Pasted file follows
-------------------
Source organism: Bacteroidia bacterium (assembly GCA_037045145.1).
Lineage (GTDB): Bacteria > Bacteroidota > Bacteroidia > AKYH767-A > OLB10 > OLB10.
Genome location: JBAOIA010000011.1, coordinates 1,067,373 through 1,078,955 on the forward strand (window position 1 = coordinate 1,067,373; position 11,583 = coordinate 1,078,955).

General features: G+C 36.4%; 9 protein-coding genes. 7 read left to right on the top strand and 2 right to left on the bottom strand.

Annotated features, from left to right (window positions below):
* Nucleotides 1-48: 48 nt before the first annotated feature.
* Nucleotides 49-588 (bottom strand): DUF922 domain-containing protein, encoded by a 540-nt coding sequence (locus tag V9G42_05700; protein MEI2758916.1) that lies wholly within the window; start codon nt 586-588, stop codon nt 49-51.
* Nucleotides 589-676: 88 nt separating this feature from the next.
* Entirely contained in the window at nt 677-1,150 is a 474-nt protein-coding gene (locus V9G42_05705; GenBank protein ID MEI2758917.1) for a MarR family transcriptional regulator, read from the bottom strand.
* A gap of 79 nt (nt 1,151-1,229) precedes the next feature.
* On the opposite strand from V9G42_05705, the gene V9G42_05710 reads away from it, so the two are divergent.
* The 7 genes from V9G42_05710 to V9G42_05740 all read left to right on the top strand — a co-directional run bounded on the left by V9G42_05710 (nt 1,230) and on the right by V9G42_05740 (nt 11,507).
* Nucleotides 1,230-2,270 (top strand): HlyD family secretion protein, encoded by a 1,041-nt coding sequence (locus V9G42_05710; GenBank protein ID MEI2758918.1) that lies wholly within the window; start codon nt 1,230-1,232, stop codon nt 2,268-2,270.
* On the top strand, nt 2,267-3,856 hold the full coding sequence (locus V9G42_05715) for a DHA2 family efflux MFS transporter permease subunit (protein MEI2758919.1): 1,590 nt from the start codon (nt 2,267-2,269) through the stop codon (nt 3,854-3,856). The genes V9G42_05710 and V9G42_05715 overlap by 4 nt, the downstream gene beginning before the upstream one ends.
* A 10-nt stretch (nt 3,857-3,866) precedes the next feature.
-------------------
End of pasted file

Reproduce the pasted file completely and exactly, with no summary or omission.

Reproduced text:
Source organism: Bacteroidia bacterium (assembly GCA_037045145.1).
Lineage (GTDB): Bacteria > Bacteroidota > Bacteroidia > AKYH767-A > OLB10 > OLB10.
Genome location: JBAOIA010000011.1, coordinates 1,067,373 through 1,078,955 on the forward strand (window position 1 = coordinate 1,067,373; position 11,583 = coordinate 1,078,955).

General features: G+C 36.4%; 9 protein-coding genes. 7 read left to right on the top strand and 2 right to left on the bottom strand.

Annotated features, from left to right (window positions below):
* Nucleotides 1-48: 48 nt before the first annotated feature.
* Nucleotides 49-588 (bottom strand): DUF922 domain-containing protein, encoded by a 540-nt coding sequence (locus tag V9G42_05700; protein MEI2758916.1) that lies wholly within the window; start codon nt 586-588, stop codon nt 49-51.
* Nucleotides 589-676: 88 nt separating this feature from the next.
* Entirely contained in the window at nt 677-1,150 is a 474-nt protein-coding gene (locus V9G42_05705; GenBank protein ID MEI2758917.1) for a MarR family transcriptional regulator, read from the bottom strand.
* A gap of 79 nt (nt 1,151-1,229) precedes the next feature.
* On the opposite strand from V9G42_05705, the gene V9G42_05710 reads away from it, so the two are divergent.
* The 7 genes from V9G42_05710 to V9G42_05740 all read left to right on the top strand — a co-directional run bounded on the left by V9G42_05710 (nt 1,230) and on the right by V9G42_05740 (nt 11,507).
* Nucleotides 1,230-2,270 (top strand): HlyD family secretion protein, encoded by a 1,041-nt coding sequence (locus V9G42_05710; GenBank protein ID MEI2758918.1) that lies wholly within the window; start codon nt 1,230-1,232, stop codon nt 2,268-2,270.
* On the top strand, nt 2,267-3,856 hold the full coding sequence (locus V9G42_05715) for a DHA2 family efflux MFS transporter permease subunit (protein MEI2758919.1): 1,590 nt from the start codon (nt 2,267-2,269) through the stop codon (nt 3,854-3,856). The genes V9G42_05710 and V9G42_05715 overlap by 4 nt, the downstream gene beginning before the upstream one ends.
* A 10-nt stretch (nt 3,857-3,866) precedes the next feature.